More help needed for older people with disabilities says study
1st July 2013
This news article is from Handicare UK. Articles that appear on this website are for information purposes only.
Recent research into the attendance allowance (AA) that is distributed weekly to around 1.5 million older people in the UK has suggested that more needs to be done to help older people who live at home and have a disability.
A report was recently published by the Strategic Society Centre and advice service Independent Age that highlights the problems faced by those receiving AA, giving some insight into the financial situation of some of the UK's most vulnerable people as well as recommendations for the future.
Most of the data used to make the report came from the English Longitudinal Study of Ageing, which is funded by the government to help them understand the psychological, health, social and economic issues that older people face. Updated every two years, the study has revealed a number of problems faced by those who live with a disability at home.
The data revealed that the majority of people who receive AA are female and over the age of 80. The difficulties that they tend to face on a daily basis include problems with dressing, shopping for groceries and showering, and many of these could be eased with such innovations as accessible showers and online shopping.
The Department of Work and Pensions gives weekly payments worth between £59 and £73 to each person claiming AA, amounting to around £5 billion being spent annually by the government. Although this financial aid from the government is fairly substantial, the data also revealed that a huge amount of the people receiving AA do not receive support from local authorities. Informal care from children and partners is fairly common, 36.1% and 29.8% respectively, but support from local councils is essential for both those caring and those being cared for, and around 1 million people are not receiving this help.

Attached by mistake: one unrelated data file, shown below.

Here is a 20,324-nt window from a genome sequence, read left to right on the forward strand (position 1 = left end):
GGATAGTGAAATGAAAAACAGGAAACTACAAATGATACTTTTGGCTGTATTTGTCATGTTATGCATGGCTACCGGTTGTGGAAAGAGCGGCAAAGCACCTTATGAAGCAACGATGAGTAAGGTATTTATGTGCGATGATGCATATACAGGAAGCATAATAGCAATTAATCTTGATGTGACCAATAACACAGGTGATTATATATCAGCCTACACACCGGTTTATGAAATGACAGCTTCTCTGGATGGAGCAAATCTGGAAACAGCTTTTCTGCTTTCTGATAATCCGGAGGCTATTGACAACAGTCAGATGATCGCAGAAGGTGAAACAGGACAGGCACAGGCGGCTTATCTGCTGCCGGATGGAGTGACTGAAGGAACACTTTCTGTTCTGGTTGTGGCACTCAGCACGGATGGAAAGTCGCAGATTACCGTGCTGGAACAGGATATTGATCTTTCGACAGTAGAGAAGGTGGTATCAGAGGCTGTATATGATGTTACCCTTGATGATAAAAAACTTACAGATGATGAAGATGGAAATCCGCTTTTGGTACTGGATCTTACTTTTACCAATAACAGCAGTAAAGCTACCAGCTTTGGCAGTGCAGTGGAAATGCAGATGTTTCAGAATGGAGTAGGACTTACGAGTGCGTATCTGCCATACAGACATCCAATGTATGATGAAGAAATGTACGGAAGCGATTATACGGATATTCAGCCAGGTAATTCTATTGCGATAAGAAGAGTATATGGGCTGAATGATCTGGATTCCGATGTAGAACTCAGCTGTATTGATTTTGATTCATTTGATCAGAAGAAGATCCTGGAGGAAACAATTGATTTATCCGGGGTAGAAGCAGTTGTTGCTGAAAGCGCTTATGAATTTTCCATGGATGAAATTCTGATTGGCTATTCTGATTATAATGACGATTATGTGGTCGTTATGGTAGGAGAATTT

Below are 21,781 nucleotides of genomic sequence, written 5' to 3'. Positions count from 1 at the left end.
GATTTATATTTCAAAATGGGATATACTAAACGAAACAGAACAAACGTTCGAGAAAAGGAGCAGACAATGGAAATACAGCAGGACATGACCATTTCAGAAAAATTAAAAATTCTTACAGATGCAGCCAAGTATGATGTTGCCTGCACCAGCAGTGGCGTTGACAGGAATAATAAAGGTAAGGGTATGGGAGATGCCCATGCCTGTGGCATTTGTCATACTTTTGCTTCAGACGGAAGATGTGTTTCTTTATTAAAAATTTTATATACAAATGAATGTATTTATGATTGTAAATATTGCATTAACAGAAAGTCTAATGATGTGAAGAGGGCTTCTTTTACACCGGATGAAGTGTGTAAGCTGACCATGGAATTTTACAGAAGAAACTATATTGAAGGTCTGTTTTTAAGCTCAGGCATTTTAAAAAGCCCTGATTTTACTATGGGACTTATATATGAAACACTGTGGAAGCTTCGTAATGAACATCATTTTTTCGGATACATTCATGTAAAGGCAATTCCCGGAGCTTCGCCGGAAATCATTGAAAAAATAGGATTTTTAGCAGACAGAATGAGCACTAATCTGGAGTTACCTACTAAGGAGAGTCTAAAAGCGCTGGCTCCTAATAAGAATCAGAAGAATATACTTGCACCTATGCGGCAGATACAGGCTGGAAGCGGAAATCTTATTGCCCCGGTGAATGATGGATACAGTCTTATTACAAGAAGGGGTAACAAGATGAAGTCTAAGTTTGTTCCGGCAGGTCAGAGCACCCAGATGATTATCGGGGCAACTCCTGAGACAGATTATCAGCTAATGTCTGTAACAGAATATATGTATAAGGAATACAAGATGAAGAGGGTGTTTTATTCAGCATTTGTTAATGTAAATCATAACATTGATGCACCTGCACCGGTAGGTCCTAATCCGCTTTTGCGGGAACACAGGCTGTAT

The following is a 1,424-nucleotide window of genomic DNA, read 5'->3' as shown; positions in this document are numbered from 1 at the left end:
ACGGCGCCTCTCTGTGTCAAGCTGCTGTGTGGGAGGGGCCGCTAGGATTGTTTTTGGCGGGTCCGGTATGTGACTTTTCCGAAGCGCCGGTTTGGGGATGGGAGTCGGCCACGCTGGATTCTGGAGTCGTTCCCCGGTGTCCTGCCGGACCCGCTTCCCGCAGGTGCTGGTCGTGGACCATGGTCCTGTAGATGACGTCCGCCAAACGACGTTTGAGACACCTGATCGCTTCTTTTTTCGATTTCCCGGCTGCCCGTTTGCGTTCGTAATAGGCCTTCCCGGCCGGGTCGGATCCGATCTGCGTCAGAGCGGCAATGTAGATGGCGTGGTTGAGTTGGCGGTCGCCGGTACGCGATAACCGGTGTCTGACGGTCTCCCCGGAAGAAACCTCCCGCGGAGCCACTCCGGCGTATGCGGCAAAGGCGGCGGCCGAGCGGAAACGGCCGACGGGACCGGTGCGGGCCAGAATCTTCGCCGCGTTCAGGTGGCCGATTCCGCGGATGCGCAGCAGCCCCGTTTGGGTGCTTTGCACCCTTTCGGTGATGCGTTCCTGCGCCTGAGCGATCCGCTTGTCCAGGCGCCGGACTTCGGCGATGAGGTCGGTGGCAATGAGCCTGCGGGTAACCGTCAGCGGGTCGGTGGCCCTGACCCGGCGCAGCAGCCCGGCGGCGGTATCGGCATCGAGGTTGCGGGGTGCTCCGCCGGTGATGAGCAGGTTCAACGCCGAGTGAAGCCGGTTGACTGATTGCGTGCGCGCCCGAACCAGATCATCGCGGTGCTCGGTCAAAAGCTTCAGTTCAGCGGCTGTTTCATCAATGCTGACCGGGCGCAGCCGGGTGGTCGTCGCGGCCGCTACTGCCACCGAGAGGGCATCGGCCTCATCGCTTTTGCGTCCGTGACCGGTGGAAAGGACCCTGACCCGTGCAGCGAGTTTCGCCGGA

Mobility stairlifts and other essentials that allow those with disabilities to remain independent at home are not always cheap, and affording them has been identified as a problem for those who receive AA according to the report; the median private pension income is less than £25 per week for AA recipients, and 25% of them also receive means-tested pension credit.
The report suggests that more help from local authorities could help those living independently make their pensions and AA go further, and they recommend digitising and distributing the data gathered by the English Longitudinal Study of Ageing to local councils so that people can get the help that they deserve. They also suggest that AA claimants are "systematically offered information and advice" that will enable them to get the most from their limited budget, even if this is as simple as notifying them of the cheapest local taxi service available.
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